getSelectedPaddock: _getSelectedPaddock,
canvas: function () {
return mapCanvas;
show: _show,
hide: _hide

Expose Maps AngularJs service in Angular 5

We firstly create a map module in Angular 5.

Angular 5 map module

and then inject AngularJs Maps in the Map module.

The following shows the map module injecting Maps as a provider.


We then create Angular 5 Maps in order to provide Angular JS Maps API as a delegate. (see show() function, which calls Angular JS


How share AngularJS Component with Angular?

Routing and Map view lifecycle

Both AngularJS and Angular use a routing mechanism to decide which view to show when a specific path is accessed in your application.

Our map view is the busiest part of application and we have multiple AngularJS controllers, controlling different parts of UI.

In AngularJS each route is usually controlled by it’s own specific controller and accessing the route instantiates that controller.

Similar concept on Angular side exist. You have Angular components as part of your main module or feature modules that are accessed by different routes which get instantiated when a specific route is accessed.

In the previous application (AngularJs version), we had a specific routing path for accessing map /#/map?id=farmId

Accessing this route instantiates map controller and bootstrap whole web mapping experience.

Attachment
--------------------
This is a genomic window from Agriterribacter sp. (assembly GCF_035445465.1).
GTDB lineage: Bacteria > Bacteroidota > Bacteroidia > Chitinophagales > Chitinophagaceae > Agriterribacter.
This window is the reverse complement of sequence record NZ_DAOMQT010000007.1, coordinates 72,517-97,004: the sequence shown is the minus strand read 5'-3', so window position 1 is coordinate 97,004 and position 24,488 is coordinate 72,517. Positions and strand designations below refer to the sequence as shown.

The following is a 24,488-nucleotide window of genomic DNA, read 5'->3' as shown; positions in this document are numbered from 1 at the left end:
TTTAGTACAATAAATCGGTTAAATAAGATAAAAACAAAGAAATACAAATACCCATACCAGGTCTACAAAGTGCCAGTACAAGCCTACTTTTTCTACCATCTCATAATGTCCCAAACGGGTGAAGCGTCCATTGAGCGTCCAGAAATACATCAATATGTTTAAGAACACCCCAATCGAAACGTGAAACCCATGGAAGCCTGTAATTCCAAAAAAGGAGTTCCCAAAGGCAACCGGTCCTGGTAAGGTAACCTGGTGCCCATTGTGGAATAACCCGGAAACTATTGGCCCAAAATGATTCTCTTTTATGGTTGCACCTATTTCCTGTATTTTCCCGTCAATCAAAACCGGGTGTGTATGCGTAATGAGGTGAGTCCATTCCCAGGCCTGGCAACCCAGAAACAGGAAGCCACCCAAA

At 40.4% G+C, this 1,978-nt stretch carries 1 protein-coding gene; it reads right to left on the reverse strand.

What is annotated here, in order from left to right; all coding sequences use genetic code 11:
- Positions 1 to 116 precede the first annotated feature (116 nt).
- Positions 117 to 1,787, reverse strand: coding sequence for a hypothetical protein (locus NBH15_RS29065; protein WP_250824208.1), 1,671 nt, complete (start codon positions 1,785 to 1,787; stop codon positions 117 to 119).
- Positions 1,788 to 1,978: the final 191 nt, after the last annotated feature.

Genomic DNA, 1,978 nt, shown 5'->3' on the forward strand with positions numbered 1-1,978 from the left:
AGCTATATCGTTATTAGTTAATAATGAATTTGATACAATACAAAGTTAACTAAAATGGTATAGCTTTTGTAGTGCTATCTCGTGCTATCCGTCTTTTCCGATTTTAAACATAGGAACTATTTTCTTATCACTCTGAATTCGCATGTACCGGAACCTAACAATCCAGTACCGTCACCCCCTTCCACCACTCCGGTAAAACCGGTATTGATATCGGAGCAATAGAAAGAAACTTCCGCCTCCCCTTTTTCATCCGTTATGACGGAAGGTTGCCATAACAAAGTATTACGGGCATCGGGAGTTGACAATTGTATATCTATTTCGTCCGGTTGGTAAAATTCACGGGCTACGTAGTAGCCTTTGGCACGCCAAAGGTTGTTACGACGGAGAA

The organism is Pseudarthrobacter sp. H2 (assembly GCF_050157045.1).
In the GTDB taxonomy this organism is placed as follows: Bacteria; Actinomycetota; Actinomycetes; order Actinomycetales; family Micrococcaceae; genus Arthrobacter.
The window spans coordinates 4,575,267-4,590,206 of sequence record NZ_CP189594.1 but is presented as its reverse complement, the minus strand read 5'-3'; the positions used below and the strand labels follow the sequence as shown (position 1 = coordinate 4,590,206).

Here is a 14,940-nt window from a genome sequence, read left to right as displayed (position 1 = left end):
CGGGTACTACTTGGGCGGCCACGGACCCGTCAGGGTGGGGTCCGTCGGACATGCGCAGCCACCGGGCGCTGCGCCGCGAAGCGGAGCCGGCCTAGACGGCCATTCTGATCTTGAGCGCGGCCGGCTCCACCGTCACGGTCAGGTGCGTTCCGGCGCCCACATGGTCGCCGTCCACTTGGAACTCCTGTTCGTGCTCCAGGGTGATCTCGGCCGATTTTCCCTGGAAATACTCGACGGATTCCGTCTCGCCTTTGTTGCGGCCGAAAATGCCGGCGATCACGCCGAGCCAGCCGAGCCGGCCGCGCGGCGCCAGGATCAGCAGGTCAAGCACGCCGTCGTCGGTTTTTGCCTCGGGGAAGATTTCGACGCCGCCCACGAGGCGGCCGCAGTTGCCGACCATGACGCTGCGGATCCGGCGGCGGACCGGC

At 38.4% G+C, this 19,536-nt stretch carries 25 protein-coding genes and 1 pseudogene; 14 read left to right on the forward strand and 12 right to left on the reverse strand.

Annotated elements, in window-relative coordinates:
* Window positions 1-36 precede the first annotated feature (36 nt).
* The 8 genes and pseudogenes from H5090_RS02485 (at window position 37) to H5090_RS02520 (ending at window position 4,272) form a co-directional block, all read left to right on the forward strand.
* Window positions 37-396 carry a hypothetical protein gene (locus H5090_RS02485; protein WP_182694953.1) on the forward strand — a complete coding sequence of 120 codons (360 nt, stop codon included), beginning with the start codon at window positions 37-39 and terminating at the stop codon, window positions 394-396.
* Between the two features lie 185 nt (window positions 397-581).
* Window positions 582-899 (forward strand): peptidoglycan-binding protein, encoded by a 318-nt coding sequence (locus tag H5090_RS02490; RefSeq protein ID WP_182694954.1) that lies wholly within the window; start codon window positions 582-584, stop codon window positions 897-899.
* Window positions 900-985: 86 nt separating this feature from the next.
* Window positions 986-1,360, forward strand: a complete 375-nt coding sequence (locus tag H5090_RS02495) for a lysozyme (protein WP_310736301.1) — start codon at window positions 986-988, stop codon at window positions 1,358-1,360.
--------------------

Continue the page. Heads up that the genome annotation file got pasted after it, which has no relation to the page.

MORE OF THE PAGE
So map lifecycle (eg: creation, destroying) is managed through accessing the route and moving away from this route respectively.

Accessing this route also initiates other controllers. Map template (.html) has multiple <ng-include> which each has its own controller and uses the controller as syntax.

Map Template initiating SidePanelCtrl

The highlighted `<ng-include>` for SidePanelCtrl is one of the major features in map view. It is responsible to show the timeline for a paddock and provides functions to fetch ndvi imagery. This will initiate the controller and make our NDVI panel functional.

Map view — containing web mapping and NDVI imagery list
NDVI panel, controlled by AngularJS ( controller as syntax)

We want to add a new section (Zone/VRT) to this SidePanel to show purchased product on a paddock in a similar way and we are planning to do new developments in Angular (v5). This will help us not add more functionality to AngularJS side and be able to gradually migrate the whole application to Angular platform.

To access Zone/VRT we are going to define a new route 

When we access this route an Angular component called PurchasedProductComponent is rendered which shows the list of purchased products.

Purchased products tab controlled by Angular(v5)

Map view is common between these two tabs. We like to somehow detach the map view from NDVI and Zone/VRT tab so we can independently access this tabs by separate routing without losing/changing map context. This is the architecture we are aiming for.